This is the final part of our Friday series on how to start your romance novel, with Trish Wylie. It's been great fun having Trish here being Minxy-next Friday will be lonely without her!
I know everyone is dying to read what she has to say, so without any further ado, here's the final section.
Take it away, Trish!
The trick with back-story is to remember it is in the past. While relevant to the characters and containing the key to their emotional conflict, it is the ‘here and now’ the reader is most concerned with and for that reason the writer should focus the story on what is happening as it happens. Think of meeting someone for the first time and having them tell you their entire life story in one sitting and you’ll get an idea of how it would be for the reader to wade through a back-story dump at the beginning of the story. Instead, as it is in real life, the characters will get to know each other better as the journey continues, with hints of the past and the experiences that made them the way they are trickled through conversations, inner point of view (to assist the readers understanding) and their reactions to the things that happen.
Every story has a theme. Since more often than not this is used to help the publisher title the book and create appropriate cover art, the easiest way to get an idea of the themes used in a specific line within category romance may be to look at how they are marketed. For example, if there’s a baby or children on the cover or the mention of a father or mother in the title, there’s a good chance the theme is family. Put the word ‘Cinderella’ in the title and the theme may be self-image, self-acceptance or a character discovering the truth in the old adage that looks aren’t everything. Put the word marriage in the title and it’s pretty self-explanatory. Outside of category romance the theme may not be as obvious on the cover or in the title, but since every story ever told has themes based in mythology as far back as when the first stories were told around a campfire, I can guarantee there will be one.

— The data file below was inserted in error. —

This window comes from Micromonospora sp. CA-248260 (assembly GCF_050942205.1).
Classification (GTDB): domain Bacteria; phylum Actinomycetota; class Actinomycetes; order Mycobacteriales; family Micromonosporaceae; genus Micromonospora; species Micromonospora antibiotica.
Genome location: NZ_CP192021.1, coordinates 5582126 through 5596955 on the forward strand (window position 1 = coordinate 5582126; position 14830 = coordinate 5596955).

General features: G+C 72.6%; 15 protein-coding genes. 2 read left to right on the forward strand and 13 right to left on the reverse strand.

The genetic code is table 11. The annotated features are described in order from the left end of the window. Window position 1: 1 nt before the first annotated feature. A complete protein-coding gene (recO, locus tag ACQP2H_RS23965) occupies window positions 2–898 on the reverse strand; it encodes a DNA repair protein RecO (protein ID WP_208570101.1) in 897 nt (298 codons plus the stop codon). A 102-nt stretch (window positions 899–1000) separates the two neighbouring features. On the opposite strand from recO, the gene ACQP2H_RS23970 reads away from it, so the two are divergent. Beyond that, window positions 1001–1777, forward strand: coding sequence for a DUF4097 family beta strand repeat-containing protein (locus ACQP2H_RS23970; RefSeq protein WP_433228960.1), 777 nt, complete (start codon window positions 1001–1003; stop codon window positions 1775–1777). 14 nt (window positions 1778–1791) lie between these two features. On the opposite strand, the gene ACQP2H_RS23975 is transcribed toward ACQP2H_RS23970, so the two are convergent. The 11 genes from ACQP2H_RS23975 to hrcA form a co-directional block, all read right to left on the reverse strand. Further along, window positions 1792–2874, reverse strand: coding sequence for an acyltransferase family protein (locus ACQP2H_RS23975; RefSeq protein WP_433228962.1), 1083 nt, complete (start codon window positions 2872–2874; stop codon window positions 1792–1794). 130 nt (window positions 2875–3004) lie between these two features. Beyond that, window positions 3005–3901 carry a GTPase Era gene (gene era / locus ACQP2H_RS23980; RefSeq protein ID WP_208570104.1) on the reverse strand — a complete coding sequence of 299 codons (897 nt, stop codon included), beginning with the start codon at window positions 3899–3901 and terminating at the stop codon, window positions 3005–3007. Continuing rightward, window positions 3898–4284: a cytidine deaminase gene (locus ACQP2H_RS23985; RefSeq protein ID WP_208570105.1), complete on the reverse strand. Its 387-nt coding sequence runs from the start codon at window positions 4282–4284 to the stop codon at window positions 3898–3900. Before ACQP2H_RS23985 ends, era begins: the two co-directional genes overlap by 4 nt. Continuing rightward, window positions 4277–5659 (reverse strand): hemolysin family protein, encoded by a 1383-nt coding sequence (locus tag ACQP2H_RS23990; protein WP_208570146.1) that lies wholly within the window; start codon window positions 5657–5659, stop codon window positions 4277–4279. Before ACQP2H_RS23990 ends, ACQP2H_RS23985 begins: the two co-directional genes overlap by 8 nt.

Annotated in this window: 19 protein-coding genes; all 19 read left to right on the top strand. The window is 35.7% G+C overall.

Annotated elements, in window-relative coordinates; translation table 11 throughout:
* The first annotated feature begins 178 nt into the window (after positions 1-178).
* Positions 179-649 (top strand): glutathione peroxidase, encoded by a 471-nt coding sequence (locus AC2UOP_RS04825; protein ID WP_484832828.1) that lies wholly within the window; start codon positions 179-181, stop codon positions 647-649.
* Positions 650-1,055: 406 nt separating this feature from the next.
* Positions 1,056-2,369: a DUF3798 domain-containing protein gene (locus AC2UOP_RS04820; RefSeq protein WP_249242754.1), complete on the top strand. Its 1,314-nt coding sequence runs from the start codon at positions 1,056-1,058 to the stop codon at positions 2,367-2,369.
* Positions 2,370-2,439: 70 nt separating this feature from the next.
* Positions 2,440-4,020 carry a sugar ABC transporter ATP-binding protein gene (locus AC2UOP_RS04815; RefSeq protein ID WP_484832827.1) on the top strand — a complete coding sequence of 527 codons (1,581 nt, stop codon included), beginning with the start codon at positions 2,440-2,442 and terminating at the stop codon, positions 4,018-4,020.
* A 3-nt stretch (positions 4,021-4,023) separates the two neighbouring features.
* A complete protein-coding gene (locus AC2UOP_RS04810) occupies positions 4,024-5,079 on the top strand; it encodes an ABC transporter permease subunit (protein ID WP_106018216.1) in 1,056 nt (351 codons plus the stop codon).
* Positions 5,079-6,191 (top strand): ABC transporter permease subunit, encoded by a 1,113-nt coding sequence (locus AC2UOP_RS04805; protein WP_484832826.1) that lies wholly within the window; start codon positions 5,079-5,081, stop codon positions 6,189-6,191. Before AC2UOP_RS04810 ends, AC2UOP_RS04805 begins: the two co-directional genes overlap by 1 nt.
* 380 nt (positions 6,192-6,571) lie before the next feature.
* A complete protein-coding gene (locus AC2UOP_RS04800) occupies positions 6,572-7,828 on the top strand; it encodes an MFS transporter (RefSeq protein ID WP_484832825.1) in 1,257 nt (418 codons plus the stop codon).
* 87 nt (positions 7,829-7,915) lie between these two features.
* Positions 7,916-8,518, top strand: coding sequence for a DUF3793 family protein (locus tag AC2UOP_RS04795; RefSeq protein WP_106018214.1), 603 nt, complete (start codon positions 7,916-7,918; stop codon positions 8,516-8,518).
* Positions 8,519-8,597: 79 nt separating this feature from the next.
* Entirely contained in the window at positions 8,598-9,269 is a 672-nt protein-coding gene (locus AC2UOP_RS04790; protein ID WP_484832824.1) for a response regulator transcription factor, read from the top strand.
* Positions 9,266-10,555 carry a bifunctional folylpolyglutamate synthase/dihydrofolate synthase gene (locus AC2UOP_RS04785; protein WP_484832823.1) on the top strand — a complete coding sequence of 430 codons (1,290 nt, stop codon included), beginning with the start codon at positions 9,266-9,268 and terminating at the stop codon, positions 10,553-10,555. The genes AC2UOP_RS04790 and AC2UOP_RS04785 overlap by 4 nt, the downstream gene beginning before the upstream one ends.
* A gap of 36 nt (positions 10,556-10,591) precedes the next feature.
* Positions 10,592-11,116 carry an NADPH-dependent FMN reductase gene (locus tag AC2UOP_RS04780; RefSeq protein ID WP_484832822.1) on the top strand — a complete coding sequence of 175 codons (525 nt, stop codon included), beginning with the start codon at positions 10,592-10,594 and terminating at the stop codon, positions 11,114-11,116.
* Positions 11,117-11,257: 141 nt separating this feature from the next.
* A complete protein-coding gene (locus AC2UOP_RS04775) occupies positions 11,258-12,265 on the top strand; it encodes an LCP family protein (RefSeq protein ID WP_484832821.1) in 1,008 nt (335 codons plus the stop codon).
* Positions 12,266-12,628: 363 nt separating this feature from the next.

10/ The Hook.
Quite simply the hook is a question that requires a reader to keep reading in order to discover the answer; curiosity driving them forward as it would for any of us in real life. The easiest way to create a hook is to start with something that profoundly changes the character’s world, the question becoming how they deal with it and what they will do next. If an external problem is solved too easily, the PLOT comes to a standstill, so every time something seems resolved, there must be something else to take its place so the story can continue and the characters have something to do. Think of it as a domino effect; the external problem leading to reaction and action which in turn leads to another action and another reaction and so forth until the internal problem comes to the surface in the black/all is lost moment and the characters are able to deal with it.
It may seem like a lot to pack into the beginning of a story, but pick up any book at random from your keeper shelf, read the opening chapters, and you will discover each of these points are there. Having said that, when starting out on a new story, many of us don’t get it right the first time, even when we’re supposed to know what we’re doing. But don’t panic if that happens! Beginnings continue to be a weak point for me, but theoretically, now that I know what I’m looking for I can go back and strengthen it with my trusty check-list at hand. Hopefully you’ll find it helpful too and if you do, my work here is done...
Trish’s long-awaited book, ‘The Inconvenient Laws Of Attraction’, will be out in the UK and Ireland in December 2011.
‘Her Unexpected Baby’, is available for the first time in the USA and Canada direct from eHarlequin RIGHT NOW!
You can pick it up here.
You can find out more about Trish and her books at http://www.trishwylie.com/ or follow her between deadlines on Twitter @TrishWylie